My last business card was too expensive to give out, so I designed this one using a Texas Instruments MSP430. Combined with the chip’s Pin Oscillator hardware, and TI’s Capsense Library, it wasn’t too difficult enabling capacitive touch. The great thing is that in software I can have it go into a low power mode and check the button every second or so. When it senses a a touch, it checks more frequently and only leaves low power mode to toggle an LED. I guess when you’re driving LED’s, low power sleep isn’t going to help much, but there are times when no LED’s are lit, even in the middle of a display routine.
I rushed to have these cards in hand before a job fair at my school. It was about two weeks between blank slate and getting the boards back from Gold Phoenix in China. I made a few dumb choices. Particularly, when laying out the board I have one of the LED’s on a different IO port than the rest. That makes it pain to write good code, since I have to do an if..then to determine which port to write to for a particular LED. Also, I didn’t lay out the LED’s in a sequential manner. Ideally LED1 should be attached to port 1.0, LED2 to 1.1, etc. I’m sure I had a reason at the time, most likely for cleaner routing, but that just made for uglier coding. Nevertheless, it works fine. Especially considering the prototype consisted of nothing more than one LED, and a penny with tape over it to substitute for the touch pad.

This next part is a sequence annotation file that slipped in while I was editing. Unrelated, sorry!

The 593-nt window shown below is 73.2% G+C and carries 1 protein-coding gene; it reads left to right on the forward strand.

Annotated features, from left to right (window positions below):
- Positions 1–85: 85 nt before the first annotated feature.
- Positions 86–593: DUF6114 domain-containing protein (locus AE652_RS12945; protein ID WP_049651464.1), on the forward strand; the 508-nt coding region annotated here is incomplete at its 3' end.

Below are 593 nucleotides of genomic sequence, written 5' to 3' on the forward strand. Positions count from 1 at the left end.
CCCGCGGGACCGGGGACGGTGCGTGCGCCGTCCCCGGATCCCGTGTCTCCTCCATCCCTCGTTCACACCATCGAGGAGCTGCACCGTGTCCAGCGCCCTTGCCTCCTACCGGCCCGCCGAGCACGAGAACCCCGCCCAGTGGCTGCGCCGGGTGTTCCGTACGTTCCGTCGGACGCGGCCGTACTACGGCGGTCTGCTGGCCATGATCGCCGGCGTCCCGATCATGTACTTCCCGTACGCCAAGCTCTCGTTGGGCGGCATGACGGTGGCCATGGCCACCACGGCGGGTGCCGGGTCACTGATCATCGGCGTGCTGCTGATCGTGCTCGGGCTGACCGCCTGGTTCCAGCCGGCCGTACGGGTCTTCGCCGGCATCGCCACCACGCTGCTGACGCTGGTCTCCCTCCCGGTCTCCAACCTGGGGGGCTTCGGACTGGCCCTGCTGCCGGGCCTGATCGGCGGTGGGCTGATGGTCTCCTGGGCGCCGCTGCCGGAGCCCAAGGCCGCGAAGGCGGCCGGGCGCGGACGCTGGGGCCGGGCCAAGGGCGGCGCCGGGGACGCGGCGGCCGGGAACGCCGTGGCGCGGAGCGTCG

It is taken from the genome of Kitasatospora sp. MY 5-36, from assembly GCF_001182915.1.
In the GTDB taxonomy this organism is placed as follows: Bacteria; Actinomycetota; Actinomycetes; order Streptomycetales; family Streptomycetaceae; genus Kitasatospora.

Even using much cheaper parts and smaller batteries, I’d say it’s still too expensive. The parts probably come to $2, but the board is almost $8. I remember Gold Phoenix being cheaper, but I may be wrong. $110 for 155 in2 seems pretty good, until you start throwing in rounded corners, black soldermask, and very thin FR4. I think it’s about time to start looking for a new Chinese PCB manufacturer. Am I the only one receiving emails from Peak PCB? Has anyone else tried them?